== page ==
At the top of Mt. Evans, my friend Aaron asked me, “Man, what do you think it would have been like back in the day trying to cross all this with a horse and wagon?” I just couldn’t imagine what it would have been like as a traveler to get that first glimpse of the mountains and think, “I have to the cross THAT?”

In your life, have things come your way that feel like crossing mountains? Sometimes the task just seems way too big for us. Wouldn’t it be easier if you could just pick up the mountain and move it out of the way?

There’s an interesting story in the Bible where Jesus talks about that very idea: Matthew 17:14-21:

14 And when they came to the crowd, a man came up to him and, kneeling before him, 15 said, “Lord, have mercy on my son, for he is an epileptic and he suffers terribly. For often he falls into the fire, and often into the water. 16 And I brought him to your disciples, and they could not heal him.” 17 And Jesus answered, “O faithless and twisted generation, how long am I to be with you? How long am I to bear with you? Bring him here to me.” 18 And Jesus rebuked the demon,[b] and it came out of him, and the boy was healed instantly. 19 Then the disciples came to Jesus privately and said, “Why could we not cast it out?” 20 He said to them, “Because of your little faith. For truly, I say to you, if you have faith like a grain of mustard seed, you will say to this mountain, ‘Move from here to there,’ and it will move, and nothing will be impossible for you.” [21 However, this kind does not come out except by prayer and fasting.]”

Jesus spent a great deal of time and ministry addressing several different crowds looking for him. This was no exception, as a father is desperately looking for Jesus, because his son suffers from seizures, possibly a form of epilepsy. However, from the passage, we see that this was brought on by a demonic spirit in the boy; it was not just a physical ailment. Evidently, he has already tried to ask the disciples to heal the boy, but to no avail.

The man still has faith in what Jesus can do though. He goes right to the source. But Jesus makes an interesting statement first. He seems to be troubled at the lack of faith of the disciples and people around Him. However, Jesus does not quit here or give up on these men. As we know, He continues on with them and patiently teaches them. He knows one day these disciples will change the world.

However, right now the disciples have a problem, and Jesus tells them in verse 20: their faith is too small. And evidently, it is VERY small. Jesus says that all they need is faith the size of a mustard seed, and they can move mountains. MOUNTAINS? And that’s not a lot of faith either.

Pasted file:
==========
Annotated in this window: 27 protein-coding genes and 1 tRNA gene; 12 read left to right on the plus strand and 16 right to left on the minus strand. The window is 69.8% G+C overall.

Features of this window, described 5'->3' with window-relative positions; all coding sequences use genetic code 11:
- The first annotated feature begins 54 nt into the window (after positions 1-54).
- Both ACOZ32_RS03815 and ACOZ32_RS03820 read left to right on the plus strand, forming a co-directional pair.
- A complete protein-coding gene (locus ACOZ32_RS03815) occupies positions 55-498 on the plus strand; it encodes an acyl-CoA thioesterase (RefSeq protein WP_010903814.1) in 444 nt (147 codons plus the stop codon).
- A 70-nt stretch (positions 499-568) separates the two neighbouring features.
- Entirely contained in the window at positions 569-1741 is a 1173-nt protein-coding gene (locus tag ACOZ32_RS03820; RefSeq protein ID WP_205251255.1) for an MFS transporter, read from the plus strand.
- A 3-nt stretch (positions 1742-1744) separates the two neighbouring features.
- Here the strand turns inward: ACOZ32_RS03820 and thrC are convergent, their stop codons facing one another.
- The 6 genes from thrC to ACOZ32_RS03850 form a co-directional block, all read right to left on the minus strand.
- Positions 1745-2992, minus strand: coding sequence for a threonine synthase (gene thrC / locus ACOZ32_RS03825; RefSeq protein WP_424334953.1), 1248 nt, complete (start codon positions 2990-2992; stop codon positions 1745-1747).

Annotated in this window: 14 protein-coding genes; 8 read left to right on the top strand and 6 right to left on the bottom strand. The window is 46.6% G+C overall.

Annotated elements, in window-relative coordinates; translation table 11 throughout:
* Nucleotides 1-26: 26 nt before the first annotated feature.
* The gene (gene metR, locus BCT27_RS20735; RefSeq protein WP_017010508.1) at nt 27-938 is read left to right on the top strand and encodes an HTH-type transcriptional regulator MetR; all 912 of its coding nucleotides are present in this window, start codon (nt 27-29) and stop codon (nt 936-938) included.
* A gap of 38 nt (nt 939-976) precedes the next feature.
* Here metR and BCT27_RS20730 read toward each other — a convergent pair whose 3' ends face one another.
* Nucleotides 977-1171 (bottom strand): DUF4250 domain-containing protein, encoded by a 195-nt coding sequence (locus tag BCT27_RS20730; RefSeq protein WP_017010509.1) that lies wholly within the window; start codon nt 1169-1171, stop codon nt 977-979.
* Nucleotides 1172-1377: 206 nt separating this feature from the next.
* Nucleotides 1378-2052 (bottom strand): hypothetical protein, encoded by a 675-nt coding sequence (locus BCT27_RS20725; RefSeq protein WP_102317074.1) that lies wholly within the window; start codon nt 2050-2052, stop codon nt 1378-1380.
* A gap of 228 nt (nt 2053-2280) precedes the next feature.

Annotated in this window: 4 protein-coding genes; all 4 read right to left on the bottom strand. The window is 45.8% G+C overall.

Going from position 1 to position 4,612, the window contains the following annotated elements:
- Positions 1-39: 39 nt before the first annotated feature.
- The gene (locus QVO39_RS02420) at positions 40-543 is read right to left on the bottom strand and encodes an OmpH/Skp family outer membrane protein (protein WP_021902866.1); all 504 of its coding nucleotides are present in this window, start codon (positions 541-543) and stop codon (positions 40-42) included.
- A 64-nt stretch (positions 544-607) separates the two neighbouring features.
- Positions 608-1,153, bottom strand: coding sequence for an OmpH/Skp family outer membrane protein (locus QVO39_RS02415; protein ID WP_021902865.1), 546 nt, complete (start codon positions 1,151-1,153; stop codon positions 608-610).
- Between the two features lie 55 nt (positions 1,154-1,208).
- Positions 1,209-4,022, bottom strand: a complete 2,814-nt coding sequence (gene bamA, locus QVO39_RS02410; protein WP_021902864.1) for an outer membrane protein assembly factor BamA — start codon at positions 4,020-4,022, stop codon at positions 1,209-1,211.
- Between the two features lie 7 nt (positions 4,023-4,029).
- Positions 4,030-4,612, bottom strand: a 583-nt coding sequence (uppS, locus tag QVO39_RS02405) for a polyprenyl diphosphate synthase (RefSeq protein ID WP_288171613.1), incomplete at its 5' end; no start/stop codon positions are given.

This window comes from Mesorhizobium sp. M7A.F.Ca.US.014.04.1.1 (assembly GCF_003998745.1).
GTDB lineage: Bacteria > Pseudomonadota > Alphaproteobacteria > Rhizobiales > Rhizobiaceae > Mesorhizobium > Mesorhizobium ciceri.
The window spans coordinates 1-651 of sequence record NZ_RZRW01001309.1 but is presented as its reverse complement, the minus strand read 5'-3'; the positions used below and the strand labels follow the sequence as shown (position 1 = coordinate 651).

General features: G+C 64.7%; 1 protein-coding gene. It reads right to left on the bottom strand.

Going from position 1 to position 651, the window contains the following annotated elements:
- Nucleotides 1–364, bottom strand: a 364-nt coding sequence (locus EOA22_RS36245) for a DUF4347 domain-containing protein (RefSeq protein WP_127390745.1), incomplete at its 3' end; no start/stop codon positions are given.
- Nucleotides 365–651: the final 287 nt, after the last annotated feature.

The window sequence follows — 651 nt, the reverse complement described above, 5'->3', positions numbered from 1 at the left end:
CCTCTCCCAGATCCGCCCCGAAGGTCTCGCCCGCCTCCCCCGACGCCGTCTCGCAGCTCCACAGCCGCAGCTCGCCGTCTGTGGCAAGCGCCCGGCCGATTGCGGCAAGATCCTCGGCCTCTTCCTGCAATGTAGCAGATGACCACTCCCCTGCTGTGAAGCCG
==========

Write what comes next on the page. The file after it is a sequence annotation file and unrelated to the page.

mustard_seed1At the time, the mustard seed was the smallest seed people knew of, and that is why Jesus used that picture. If you have a second, go check your spice cabinet for a small container of mustard seeds and pick one up. It’s tiny!!!

But the dynamic we can miss here is where the faith really resides. Too often we place the emphasis on the disciples and what they can accomplish. If they only had a little faith, they could have healed that boy!

However, the problem was really where their faith was. They probably had faith, but faith in their own strength and power. But what we miss is that faith the size of a mustard seed is not about what we can do – it’s about what GOD can do!

And mountains are a peculiar picture. Is Jesus talking about moving actual mountains? What do you think it might look like if we could actually move a mountain. Maybe, something like this?

The theologian William Barclay says that Jesus was not talking about actual mountains, but rather difficult situations. This was a common metaphor to the Jews and used by Jewish teachers. A great Jewish teacher would be known for “moving mountains” by how well he taught. So, perhaps Jesus was really saying, “There is no situation too difficult for God to see you through. Through His power, you can overcome anything.”

Maybe Jesus was actually talking about mountains and trying to use that incredible picture? Probably a little of both. What is certain is that mountains are impossible for us to move, and many things in life are just too much for us to handle. However, when we trust in God and His power, ANYTHING is possible.

What does this mean for us today? There are several implications from this part of Jesus’ ministry that is relevant for us even today.

First, we are not perfect, but Jesus always is. These disciples failed the father, but He never lost faith in what Jesus could do. There are so many that turn their backs on God because of how the church or pastors have failed them. When we put our faith in what men can do, we will be let down some how, some way. But Jesus never fails. Never has, never will. Do you have faith in that?